News Release

May 3, 2005

Embargoed until Tuesday, May 3, 4 p.m. EST

Contact: Carolyn Pennington, 860-679-4864

“Watchful Waiting” May Be Best Option for Low Grade Prostate Cancers

UConn Health Center Research Published in May 4 Issue of JAMA

FARMINGTON, CONN. – A new study by University of Connecticut Health Center researchers finds “watchful waiting” may be the best option for patients with localized prostate cancer.

“The appropriate treatment for newly diagnosed prostate cancer has been controversial,” according to Dr. Peter Albertsen, professor and chief of urology at the UConn Health Center.

Because prostate cancer typically grows so slowly, often the treatment of choice for older men is simply surveillance, rather than an aggressive treatment such as surgery or radiotherapy.

New research authored by Dr. Albertsen and published in the May 4 issue of the Journal of the American Medical Association sheds new light on this issue and may help make treatment decisions easier for some patients.

The study found that men with low grade prostate cancers have a minimal risk of dying from their disease during 20 years of follow-up. Men with high grade prostate cancers face a high probability of dying within ten years of diagnosis, while men with moderate grade disease have an intermediate risk of dying from prostate cancer over 20 years.

The annual mortality rate from prostate cancer appears to remain stable beyond 15 years from diagnosis. “These results do not support aggressive treatment for localized, low grade prostate cancer,” says Dr. Albertsen. “Surveillance is really the best option for those patients.”

The study looked at the medical histories of 767 men with clinically localized prostate cancer who were first diagnosed when they were between the ages of 55 and 74 years of age. The men were treated with either observation or hormone withdrawal therapy.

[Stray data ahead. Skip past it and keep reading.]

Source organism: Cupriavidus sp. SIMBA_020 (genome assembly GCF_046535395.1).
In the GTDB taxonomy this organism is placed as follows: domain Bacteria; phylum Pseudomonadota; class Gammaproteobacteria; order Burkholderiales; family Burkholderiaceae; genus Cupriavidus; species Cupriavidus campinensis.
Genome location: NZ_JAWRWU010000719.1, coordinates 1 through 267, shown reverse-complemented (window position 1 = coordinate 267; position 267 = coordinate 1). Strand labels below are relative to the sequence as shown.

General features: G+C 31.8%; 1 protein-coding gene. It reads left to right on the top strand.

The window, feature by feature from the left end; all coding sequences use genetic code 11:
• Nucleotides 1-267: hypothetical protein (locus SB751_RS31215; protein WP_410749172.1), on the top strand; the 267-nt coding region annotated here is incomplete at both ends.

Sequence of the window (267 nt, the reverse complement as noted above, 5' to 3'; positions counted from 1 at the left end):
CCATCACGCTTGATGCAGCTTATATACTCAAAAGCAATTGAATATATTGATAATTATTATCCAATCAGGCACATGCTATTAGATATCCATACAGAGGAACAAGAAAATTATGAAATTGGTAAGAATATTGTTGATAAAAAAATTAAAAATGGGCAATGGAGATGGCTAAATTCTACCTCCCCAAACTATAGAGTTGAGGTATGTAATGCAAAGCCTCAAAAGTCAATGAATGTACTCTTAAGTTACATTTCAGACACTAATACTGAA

Albertsen’s research contradicts a recent study by Swedish researchers who found a three-fold increase in prostate cancer mortality rates for men who survive more than 15 years following diagnosis. The discrepancy in findings could be due to differences in how the patient’s disease was classified and how their cause of death was determined.

Both studies agree that men with well defined tumors rarely die from their disease and that men with poorly defined tumors frequently die from their disease within five to ten years of diagnosis, often despite aggressive interventions.

“Counseling men who have moderately defined disease and a life expectancy greater than 15 years poses the greatest challenge,” according to Dr. Albertsen. “A majority of these men will die from competing medical hazards over a period of 15 to 20 years. Until better prognostic markers are developed, clinicians will continue to recommend aggressive treatments at the time of diagnosis.”

One in six men will be diagnosed with prostate cancer, the second most common cancer in men after skin cancer. Ninety percent of those men will have localized cancer which may lead to the dilemma of whether to treat the cancer at all and if so, how aggressively?

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